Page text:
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Telling the difference between dementia and delirium

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Patients who suffer from delirium are more likely to have poor outcomes according to a systematic review and meta-analysis published last week.

A third of patients admitted to ICU were found to develop delirium. These patients were found to have an increased risk of dying during their hospital admission, have a longer stay in hospital, and cognitive impairment after discharge.

The researchers outline the long-term consequences of delirium, which is associated with increased mortality, functional disability and dementia.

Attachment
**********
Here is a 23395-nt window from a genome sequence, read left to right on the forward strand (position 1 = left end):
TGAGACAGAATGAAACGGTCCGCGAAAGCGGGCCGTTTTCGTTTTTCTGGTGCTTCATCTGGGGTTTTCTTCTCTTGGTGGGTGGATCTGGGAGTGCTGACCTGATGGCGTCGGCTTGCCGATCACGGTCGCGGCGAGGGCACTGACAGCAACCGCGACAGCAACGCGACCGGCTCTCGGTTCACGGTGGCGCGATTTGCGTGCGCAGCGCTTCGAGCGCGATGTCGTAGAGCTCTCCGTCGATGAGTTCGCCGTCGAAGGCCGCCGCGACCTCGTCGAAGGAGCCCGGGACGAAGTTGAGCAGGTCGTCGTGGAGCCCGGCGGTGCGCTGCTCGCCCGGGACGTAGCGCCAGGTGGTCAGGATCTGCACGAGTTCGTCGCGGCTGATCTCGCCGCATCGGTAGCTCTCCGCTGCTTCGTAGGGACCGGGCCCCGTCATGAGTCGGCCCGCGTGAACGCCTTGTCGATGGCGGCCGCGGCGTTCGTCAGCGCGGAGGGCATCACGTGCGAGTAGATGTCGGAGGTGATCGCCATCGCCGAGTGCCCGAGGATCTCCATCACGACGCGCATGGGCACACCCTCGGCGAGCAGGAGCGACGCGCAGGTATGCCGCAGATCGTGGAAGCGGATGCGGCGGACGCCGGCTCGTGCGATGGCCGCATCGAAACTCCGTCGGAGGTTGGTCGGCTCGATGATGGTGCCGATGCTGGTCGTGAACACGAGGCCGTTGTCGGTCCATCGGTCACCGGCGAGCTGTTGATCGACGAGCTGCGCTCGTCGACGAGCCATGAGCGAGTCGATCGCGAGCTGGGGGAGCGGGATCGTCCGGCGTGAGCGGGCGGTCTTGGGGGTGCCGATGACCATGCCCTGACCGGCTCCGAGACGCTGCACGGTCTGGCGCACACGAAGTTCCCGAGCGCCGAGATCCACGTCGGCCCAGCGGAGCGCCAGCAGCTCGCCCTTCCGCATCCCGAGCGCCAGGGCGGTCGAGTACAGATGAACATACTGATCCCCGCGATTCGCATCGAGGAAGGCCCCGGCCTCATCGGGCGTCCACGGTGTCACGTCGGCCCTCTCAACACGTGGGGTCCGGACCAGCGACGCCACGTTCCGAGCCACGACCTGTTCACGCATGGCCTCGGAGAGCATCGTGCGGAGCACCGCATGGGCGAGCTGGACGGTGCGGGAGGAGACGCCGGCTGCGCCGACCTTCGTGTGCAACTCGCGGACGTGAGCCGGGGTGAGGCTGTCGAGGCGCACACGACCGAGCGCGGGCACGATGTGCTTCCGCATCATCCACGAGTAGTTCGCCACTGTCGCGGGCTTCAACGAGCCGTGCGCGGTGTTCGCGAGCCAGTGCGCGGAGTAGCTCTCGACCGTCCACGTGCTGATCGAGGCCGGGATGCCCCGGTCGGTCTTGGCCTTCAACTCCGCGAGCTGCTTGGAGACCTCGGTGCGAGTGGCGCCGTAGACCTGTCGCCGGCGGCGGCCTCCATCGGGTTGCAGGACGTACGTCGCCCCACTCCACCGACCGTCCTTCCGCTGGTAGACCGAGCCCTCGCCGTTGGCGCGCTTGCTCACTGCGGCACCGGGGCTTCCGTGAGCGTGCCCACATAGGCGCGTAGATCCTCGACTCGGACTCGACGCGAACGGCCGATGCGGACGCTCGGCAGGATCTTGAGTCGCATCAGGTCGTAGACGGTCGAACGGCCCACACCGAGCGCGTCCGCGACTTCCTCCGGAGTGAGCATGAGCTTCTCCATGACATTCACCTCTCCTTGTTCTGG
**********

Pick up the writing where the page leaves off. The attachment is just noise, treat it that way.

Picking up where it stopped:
As identified in this review the risk of delirium is particularly high in those admitted to ICU and it is also more of a risk to older people, those with terminal illness and those undergoing major surgery.

Delirium can be overlooked and misdiagnosed as dementia and as a result not be treated appropriately. Our new Nursing Times Learning unit on Dementia, delirium and depression clearly explains the differences between these three conditions and how they should be managed.

The systematic review clearly shows the impact of delirium on both recovery and long-term health. Update your knowledge of this condition by working through our online unit, which was developed in association with the Dementia Services Development Centre, University of Stirling. The case scenario format will help you to translate the theory into practice.


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